Beyoncé and I have so much in common. While she was holding tight to her secret album, waiting until last night to release it, I was holding tight to this post, only wanting to share it at the perfect moment. And now, at last, on this Friday before a snowy New York weekend (a weekend in which I’m supposed to fly back to L.A.) I’m ready to share it with you. It’s probably the prettiest thing I’ve made in a long time and, like most of the best things, it was made completely on the fly, using up all of the items in my fridge before I left for three weeks. Now I’ll have to re-buy those items when I get back because clearly I want to make this again.
Remember that time I told you how to make Sunday Morning Potatoes? The recipe, which isn’t really a recipe at all but a technique I learned from Marion Cunningham’s Breakfast Book, has become so popular here on Sunday mornings, it’s now a regular part of my repertoire. But last weekend I decided to shake things up by applying the same technique to a different sort of potato, a bright orange sweet potato. How would that work? (Drumroll)…
I’ve said this before and I’ll say it again, a musical can be built around the poetry of Ezra Pound.
Wait, that was a ridiculous line from last week’s Smash (as recapped, hilariously, by Rachel Shukert here). What I meant to say was: I’ve said this before and I’ll say it again, it’s worth knowing how to make a curry. I’ve done it with chickpeas, I’ve done it with cauliflower, and today I’ll show you how to do it with a sweet potato.
Pride in the name of dinner: I’m really proud of this healthy dish I came up with last week. It started in the morning when I cracked open a bag of black chickpeas, poured them into a large red bowl, filled it with cold water and left for the day. 8 hours later, when I came home, I drained off the liquid, put the chickpeas in a pot, added more cold water to cover and threw in a head of garlic, a bay leaf and a few dried Arbol chiles. Up to a simmer it went, I added salt (breaking convention) and cooked for about 90 minutes until a chickpea tasted creamy.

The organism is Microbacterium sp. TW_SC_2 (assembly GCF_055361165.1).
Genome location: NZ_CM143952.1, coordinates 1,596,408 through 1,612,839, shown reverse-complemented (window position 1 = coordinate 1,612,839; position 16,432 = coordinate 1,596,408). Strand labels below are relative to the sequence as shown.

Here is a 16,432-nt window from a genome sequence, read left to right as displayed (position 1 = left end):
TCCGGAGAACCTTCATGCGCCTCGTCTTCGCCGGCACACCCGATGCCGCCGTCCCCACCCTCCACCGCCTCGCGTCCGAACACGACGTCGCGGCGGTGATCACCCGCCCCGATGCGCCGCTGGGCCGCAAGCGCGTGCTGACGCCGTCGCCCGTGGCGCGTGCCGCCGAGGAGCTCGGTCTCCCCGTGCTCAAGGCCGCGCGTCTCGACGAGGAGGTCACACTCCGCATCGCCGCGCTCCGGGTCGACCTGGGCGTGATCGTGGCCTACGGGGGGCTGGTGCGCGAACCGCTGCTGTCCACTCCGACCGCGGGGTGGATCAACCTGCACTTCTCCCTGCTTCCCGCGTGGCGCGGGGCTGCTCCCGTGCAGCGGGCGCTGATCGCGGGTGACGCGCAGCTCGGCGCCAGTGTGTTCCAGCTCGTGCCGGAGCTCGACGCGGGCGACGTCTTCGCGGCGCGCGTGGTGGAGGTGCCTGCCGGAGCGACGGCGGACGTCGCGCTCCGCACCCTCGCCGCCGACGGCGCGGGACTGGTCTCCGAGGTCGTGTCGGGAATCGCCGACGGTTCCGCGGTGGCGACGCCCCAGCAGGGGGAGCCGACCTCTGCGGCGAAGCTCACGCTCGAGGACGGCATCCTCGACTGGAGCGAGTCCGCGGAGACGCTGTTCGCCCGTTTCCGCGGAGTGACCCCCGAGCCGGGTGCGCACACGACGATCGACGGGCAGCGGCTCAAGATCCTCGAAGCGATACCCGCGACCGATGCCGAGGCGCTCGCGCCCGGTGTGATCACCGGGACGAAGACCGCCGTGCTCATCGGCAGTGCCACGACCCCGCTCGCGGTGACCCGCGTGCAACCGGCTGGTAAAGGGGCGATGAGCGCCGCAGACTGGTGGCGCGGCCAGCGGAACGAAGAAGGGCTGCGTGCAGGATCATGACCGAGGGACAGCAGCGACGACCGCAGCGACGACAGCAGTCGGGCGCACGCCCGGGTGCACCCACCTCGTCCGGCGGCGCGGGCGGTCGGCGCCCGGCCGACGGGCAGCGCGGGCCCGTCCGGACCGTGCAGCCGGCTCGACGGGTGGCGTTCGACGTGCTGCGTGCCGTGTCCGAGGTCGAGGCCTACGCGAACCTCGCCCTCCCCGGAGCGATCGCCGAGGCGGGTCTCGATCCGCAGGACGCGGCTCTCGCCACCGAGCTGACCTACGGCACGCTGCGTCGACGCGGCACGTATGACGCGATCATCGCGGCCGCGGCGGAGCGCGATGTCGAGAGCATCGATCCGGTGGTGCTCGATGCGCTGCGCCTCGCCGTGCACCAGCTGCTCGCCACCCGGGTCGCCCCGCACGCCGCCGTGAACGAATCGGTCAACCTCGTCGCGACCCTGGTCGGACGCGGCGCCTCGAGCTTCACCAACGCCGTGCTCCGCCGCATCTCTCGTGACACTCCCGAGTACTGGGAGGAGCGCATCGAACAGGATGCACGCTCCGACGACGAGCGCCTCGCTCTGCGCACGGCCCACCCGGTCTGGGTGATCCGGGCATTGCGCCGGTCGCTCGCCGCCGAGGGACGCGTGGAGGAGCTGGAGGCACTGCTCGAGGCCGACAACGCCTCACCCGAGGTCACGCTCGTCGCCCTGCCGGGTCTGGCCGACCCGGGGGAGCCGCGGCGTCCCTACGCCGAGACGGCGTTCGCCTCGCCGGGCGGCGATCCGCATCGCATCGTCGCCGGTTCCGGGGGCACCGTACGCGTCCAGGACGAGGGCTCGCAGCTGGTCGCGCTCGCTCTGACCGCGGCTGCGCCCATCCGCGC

Get your pans hot, ladies and gentleman… we’re making hash!
To be honest, I’d never made hash before I made it a few weekends ago. But the idea of it really appealed to me: dump out the contents of your fridge, put a pan on high heat, cook everything together and serve some eggs on top. For this particular hash, I dug up a sweet potato (well, not literally, but it was leftover from this) as was a can of chipotles in Adobo. Plus, I had bacon.
A splash of this, a pinch of that: that’s the kind of cooking I’ve always wanted to do, but I’ve never been very good at it. Sure, I’ll sprinkle some cinnamon into my oatmeal and, yes, I’ll sex up a plate of pasta with some red chile flakes, but the ability to cook impulsively, to grab ingredients out of the fridge and make something scrumptious, has always eluded me. That is until I discovered soup.